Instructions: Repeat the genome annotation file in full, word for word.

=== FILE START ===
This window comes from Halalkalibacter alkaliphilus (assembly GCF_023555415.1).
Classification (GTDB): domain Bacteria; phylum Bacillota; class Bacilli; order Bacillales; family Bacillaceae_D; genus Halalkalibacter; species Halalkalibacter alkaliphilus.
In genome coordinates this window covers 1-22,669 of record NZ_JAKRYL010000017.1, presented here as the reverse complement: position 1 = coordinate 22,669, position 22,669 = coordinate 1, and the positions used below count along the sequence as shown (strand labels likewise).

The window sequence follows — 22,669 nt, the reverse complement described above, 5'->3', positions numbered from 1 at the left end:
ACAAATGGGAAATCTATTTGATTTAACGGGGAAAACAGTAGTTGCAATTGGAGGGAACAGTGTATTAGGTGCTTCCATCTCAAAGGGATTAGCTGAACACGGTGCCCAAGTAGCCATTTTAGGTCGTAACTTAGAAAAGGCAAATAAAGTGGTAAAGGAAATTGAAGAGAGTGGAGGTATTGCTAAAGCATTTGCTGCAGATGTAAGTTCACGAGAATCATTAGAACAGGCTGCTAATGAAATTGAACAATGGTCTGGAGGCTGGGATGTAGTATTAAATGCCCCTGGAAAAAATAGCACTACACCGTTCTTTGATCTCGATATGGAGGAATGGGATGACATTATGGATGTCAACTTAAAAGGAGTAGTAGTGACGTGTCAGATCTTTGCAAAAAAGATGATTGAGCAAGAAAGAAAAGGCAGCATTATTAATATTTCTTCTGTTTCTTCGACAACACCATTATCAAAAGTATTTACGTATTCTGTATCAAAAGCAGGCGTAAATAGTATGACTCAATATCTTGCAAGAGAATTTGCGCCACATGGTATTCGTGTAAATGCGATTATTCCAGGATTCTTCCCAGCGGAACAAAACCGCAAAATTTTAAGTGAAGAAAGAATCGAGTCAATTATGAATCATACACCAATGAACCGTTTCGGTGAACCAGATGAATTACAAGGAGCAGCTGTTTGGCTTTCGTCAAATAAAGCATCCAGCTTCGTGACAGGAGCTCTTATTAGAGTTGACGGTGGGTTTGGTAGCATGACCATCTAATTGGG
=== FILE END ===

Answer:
This window comes from Halalkalibacter alkaliphilus (assembly GCF_023555415.1).
Classification (GTDB): domain Bacteria; phylum Bacillota; class Bacilli; order Bacillales; family Bacillaceae_D; genus Halalkalibacter; species Halalkalibacter alkaliphilus.
In genome coordinates this window covers 1-22,669 of record NZ_JAKRYL010000017.1, presented here as the reverse complement: position 1 = coordinate 22,669, position 22,669 = coordinate 1, and the positions used below count along the sequence as shown (strand labels likewise).

The window sequence follows — 22,669 nt, the reverse complement described above, 5'->3', positions numbered from 1 at the left end:
ACAAATGGGAAATCTATTTGATTTAACGGGGAAAACAGTAGTTGCAATTGGAGGGAACAGTGTATTAGGTGCTTCCATCTCAAAGGGATTAGCTGAACACGGTGCCCAAGTAGCCATTTTAGGTCGTAACTTAGAAAAGGCAAATAAAGTGGTAAAGGAAATTGAAGAGAGTGGAGGTATTGCTAAAGCATTTGCTGCAGATGTAAGTTCACGAGAATCATTAGAACAGGCTGCTAATGAAATTGAACAATGGTCTGGAGGCTGGGATGTAGTATTAAATGCCCCTGGAAAAAATAGCACTACACCGTTCTTTGATCTCGATATGGAGGAATGGGATGACATTATGGATGTCAACTTAAAAGGAGTAGTAGTGACGTGTCAGATCTTTGCAAAAAAGATGATTGAGCAAGAAAGAAAAGGCAGCATTATTAATATTTCTTCTGTTTCTTCGACAACACCATTATCAAAAGTATTTACGTATTCTGTATCAAAAGCAGGCGTAAATAGTATGACTCAATATCTTGCAAGAGAATTTGCGCCACATGGTATTCGTGTAAATGCGATTATTCCAGGATTCTTCCCAGCGGAACAAAACCGCAAAATTTTAAGTGAAGAAAGAATCGAGTCAATTATGAATCATACACCAATGAACCGTTTCGGTGAACCAGATGAATTACAAGGAGCAGCTGTTTGGCTTTCGTCAAATAAAGCATCCAGCTTCGTGACAGGAGCTCTTATTAGAGTTGACGGTGGGTTTGGTAGCATGACCATCTAATTGGG